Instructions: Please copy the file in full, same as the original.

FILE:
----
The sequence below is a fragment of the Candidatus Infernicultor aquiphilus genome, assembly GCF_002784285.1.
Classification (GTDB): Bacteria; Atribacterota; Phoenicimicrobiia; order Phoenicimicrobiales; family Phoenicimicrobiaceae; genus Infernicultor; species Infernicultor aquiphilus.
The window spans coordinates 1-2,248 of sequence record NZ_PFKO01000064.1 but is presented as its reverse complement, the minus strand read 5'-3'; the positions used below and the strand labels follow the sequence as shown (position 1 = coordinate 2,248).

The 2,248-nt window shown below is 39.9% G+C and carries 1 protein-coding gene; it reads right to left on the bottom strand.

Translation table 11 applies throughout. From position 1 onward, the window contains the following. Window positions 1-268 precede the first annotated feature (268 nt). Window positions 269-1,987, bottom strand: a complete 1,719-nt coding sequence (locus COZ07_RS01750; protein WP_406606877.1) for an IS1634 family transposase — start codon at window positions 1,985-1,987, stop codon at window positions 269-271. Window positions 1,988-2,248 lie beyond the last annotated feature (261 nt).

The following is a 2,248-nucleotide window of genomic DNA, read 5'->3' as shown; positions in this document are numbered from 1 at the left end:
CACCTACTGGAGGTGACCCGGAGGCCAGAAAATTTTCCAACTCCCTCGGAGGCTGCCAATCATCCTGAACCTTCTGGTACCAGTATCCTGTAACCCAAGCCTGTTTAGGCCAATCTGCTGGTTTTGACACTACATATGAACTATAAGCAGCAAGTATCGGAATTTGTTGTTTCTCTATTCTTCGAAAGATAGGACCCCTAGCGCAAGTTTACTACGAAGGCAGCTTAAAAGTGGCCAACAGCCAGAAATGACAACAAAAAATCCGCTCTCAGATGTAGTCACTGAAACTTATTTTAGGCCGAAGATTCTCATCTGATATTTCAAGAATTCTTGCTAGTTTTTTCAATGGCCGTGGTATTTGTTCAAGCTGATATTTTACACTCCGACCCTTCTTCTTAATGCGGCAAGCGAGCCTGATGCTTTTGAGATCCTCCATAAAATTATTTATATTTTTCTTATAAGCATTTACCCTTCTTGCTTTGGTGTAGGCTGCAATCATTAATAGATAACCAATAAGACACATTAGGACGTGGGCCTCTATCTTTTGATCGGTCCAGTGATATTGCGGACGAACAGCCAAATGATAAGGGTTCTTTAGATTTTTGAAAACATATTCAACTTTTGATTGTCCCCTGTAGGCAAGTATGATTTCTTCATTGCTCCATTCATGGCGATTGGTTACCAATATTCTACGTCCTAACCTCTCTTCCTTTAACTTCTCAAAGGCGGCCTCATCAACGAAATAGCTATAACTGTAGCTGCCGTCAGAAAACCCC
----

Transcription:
The sequence below is a fragment of the Candidatus Infernicultor aquiphilus genome, assembly GCF_002784285.1.
Classification (GTDB): Bacteria; Atribacterota; Phoenicimicrobiia; order Phoenicimicrobiales; family Phoenicimicrobiaceae; genus Infernicultor; species Infernicultor aquiphilus.
The window spans coordinates 1-2,248 of sequence record NZ_PFKO01000064.1 but is presented as its reverse complement, the minus strand read 5'-3'; the positions used below and the strand labels follow the sequence as shown (position 1 = coordinate 2,248).

The 2,248-nt window shown below is 39.9% G+C and carries 1 protein-coding gene; it reads right to left on the bottom strand.

Translation table 11 applies throughout. From position 1 onward, the window contains the following. Window positions 1-268 precede the first annotated feature (268 nt). Window positions 269-1,987, bottom strand: a complete 1,719-nt coding sequence (locus COZ07_RS01750; protein WP_406606877.1) for an IS1634 family transposase — start codon at window positions 1,985-1,987, stop codon at window positions 269-271. Window positions 1,988-2,248 lie beyond the last annotated feature (261 nt).

The following is a 2,248-nucleotide window of genomic DNA, read 5'->3' as shown; positions in this document are numbered from 1 at the left end:
CACCTACTGGAGGTGACCCGGAGGCCAGAAAATTTTCCAACTCCCTCGGAGGCTGCCAATCATCCTGAACCTTCTGGTACCAGTATCCTGTAACCCAAGCCTGTTTAGGCCAATCTGCTGGTTTTGACACTACATATGAACTATAAGCAGCAAGTATCGGAATTTGTTGTTTCTCTATTCTTCGAAAGATAGGACCCCTAGCGCAAGTTTACTACGAAGGCAGCTTAAAAGTGGCCAACAGCCAGAAATGACAACAAAAAATCCGCTCTCAGATGTAGTCACTGAAACTTATTTTAGGCCGAAGATTCTCATCTGATATTTCAAGAATTCTTGCTAGTTTTTTCAATGGCCGTGGTATTTGTTCAAGCTGATATTTTACACTCCGACCCTTCTTCTTAATGCGGCAAGCGAGCCTGATGCTTTTGAGATCCTCCATAAAATTATTTATATTTTTCTTATAAGCATTTACCCTTCTTGCTTTGGTGTAGGCTGCAATCATTAATAGATAACCAATAAGACACATTAGGACGTGGGCCTCTATCTTTTGATCGGTCCAGTGATATTGCGGACGAACAGCCAAATGATAAGGGTTCTTTAGATTTTTGAAAACATATTCAACTTTTGATTGTCCCCTGTAGGCAAGTATGATTTCTTCATTGCTCCATTCATGGCGATTGGTTACCAATATTCTACGTCCTAACCTCTCTTCCTTTAACTTCTCAAAGGCGGCCTCATCAACGAAATAGCTATAACTGTAGCTGCCGTCAGAAAACCCC